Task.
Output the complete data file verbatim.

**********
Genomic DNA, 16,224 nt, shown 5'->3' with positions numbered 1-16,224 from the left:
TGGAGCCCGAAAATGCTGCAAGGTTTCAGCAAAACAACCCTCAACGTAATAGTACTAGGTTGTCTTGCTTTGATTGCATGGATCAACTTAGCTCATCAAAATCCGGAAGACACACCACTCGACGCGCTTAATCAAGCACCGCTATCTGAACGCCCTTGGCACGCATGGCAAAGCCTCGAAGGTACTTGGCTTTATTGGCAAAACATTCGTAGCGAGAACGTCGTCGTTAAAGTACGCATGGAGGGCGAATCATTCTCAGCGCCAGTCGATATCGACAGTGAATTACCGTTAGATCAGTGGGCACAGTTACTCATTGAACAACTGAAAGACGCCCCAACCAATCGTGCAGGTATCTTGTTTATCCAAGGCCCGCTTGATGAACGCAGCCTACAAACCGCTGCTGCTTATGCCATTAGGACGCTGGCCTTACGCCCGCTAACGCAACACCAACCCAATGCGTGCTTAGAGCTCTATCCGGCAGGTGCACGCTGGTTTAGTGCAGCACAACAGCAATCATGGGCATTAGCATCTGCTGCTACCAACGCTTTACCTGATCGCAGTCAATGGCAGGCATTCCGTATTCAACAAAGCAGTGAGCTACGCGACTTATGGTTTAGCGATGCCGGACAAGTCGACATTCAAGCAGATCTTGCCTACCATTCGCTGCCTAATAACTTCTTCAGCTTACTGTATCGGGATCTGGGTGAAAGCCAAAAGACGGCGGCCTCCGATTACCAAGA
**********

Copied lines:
Genomic DNA, 16,224 nt, shown 5'->3' with positions numbered 1-16,224 from the left:
TGGAGCCCGAAAATGCTGCAAGGTTTCAGCAAAACAACCCTCAACGTAATAGTACTAGGTTGTCTTGCTTTGATTGCATGGATCAACTTAGCTCATCAAAATCCGGAAGACACACCACTCGACGCGCTTAATCAAGCACCGCTATCTGAACGCCCTTGGCACGCATGGCAAAGCCTCGAAGGTACTTGGCTTTATTGGCAAAACATTCGTAGCGAGAACGTCGTCGTTAAAGTACGCATGGAGGGCGAATCATTCTCAGCGCCAGTCGATATCGACAGTGAATTACCGTTAGATCAGTGGGCACAGTTACTCATTGAACAACTGAAAGACGCCCCAACCAATCGTGCAGGTATCTTGTTTATCCAAGGCCCGCTTGATGAACGCAGCCTACAAACCGCTGCTGCTTATGCCATTAGGACGCTGGCCTTACGCCCGCTAACGCAACACCAACCCAATGCGTGCTTAGAGCTCTATCCGGCAGGTGCACGCTGGTTTAGTGCAGCACAACAGCAATCATGGGCATTAGCATCTGCTGCTACCAACGCTTTACCTGATCGCAGTCAATGGCAGGCATTCCGTATTCAACAAAGCAGTGAGCTACGCGACTTATGGTTTAGCGATGCCGGACAAGTCGACATTCAAGCAGATCTTGCCTACCATTCGCTGCCTAATAACTTCTTCAGCTTACTGTATCGGGATCTGGGTGAAAGCCAAAAGACGGCGGCCTCCGATTACCAAGA